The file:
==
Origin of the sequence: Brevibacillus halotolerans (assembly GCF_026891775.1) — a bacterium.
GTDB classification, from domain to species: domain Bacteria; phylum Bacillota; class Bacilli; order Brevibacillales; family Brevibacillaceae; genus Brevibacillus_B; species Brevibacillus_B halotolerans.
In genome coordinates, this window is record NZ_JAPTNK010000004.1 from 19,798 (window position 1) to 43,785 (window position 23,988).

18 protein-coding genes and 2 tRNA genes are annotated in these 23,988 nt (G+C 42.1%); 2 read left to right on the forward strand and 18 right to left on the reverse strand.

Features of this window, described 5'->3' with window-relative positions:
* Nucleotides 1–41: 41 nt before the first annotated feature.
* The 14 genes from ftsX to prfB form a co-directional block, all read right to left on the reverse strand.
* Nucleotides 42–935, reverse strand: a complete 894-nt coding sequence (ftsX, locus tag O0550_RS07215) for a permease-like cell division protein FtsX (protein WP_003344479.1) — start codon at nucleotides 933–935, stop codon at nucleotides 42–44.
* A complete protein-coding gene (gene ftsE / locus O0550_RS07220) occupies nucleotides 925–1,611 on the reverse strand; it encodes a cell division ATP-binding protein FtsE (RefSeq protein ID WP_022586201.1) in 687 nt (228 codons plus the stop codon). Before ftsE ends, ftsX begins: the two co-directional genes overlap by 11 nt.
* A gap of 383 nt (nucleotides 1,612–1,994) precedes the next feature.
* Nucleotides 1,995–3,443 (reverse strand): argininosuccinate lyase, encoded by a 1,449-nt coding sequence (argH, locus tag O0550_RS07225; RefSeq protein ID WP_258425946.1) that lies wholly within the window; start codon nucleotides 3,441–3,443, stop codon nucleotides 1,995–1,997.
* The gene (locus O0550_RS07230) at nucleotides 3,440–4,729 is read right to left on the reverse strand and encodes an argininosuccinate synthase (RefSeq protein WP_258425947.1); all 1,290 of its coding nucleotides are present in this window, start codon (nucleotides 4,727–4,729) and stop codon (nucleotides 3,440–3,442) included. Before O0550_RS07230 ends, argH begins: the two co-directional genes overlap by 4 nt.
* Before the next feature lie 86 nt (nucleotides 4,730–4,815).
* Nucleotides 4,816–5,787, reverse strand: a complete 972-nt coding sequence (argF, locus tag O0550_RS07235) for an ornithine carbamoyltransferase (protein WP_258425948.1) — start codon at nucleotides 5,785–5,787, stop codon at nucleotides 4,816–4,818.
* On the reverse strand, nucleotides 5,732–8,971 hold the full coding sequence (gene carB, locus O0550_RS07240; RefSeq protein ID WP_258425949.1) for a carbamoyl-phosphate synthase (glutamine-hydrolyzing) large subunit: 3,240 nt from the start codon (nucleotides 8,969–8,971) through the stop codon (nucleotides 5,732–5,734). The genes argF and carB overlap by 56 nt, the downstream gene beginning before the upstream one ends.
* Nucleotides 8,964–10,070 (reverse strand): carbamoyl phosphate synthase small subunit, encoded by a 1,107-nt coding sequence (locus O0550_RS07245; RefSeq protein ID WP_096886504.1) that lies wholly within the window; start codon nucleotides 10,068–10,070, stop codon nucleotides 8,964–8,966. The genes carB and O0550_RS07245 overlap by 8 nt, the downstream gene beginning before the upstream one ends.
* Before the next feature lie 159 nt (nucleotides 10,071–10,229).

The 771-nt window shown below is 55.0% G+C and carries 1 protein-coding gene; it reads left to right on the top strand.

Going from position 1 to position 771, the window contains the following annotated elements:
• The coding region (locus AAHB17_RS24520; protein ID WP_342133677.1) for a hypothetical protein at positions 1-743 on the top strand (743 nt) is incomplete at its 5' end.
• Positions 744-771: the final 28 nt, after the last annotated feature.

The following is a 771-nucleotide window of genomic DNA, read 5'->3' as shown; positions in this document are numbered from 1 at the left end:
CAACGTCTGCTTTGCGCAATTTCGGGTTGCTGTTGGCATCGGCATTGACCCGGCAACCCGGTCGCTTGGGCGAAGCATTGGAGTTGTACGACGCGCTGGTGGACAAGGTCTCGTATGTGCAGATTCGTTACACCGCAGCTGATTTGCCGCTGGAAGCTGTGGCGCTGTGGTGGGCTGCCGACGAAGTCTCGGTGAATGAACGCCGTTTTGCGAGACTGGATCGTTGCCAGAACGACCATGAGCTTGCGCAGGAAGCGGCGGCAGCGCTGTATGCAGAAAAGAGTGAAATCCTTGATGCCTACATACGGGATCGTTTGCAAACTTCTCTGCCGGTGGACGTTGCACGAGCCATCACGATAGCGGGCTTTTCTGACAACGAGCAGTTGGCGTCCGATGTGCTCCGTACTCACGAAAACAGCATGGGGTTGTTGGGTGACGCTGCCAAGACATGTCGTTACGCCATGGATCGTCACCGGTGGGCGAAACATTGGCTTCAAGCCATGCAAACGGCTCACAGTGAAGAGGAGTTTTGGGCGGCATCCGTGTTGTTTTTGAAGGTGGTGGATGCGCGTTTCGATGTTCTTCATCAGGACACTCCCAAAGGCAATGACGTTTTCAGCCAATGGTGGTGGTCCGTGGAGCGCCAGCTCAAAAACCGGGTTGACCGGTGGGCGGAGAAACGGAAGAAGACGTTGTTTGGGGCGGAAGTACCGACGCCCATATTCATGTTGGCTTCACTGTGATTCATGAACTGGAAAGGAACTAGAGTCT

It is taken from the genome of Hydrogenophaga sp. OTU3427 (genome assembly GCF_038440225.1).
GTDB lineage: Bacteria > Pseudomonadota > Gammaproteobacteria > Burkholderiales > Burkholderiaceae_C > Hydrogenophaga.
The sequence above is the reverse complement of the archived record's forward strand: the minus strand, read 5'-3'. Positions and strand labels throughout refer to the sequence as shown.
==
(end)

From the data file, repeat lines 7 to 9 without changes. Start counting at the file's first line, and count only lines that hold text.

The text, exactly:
* The 14 genes from ftsX to prfB form a co-directional block, all read right to left on the reverse strand.
* Nucleotides 42–935, reverse strand: a complete 894-nt coding sequence (ftsX, locus tag O0550_RS07215) for a permease-like cell division protein FtsX (protein WP_003344479.1) — start codon at nucleotides 933–935, stop codon at nucleotides 42–44.
* A complete protein-coding gene (gene ftsE / locus O0550_RS07220) occupies nucleotides 925–1,611 on the reverse strand; it encodes a cell division ATP-binding protein FtsE (RefSeq protein ID WP_022586201.1) in 687 nt (228 codons plus the stop codon). Before ftsE ends, ftsX begins: the two co-directional genes overlap by 11 nt.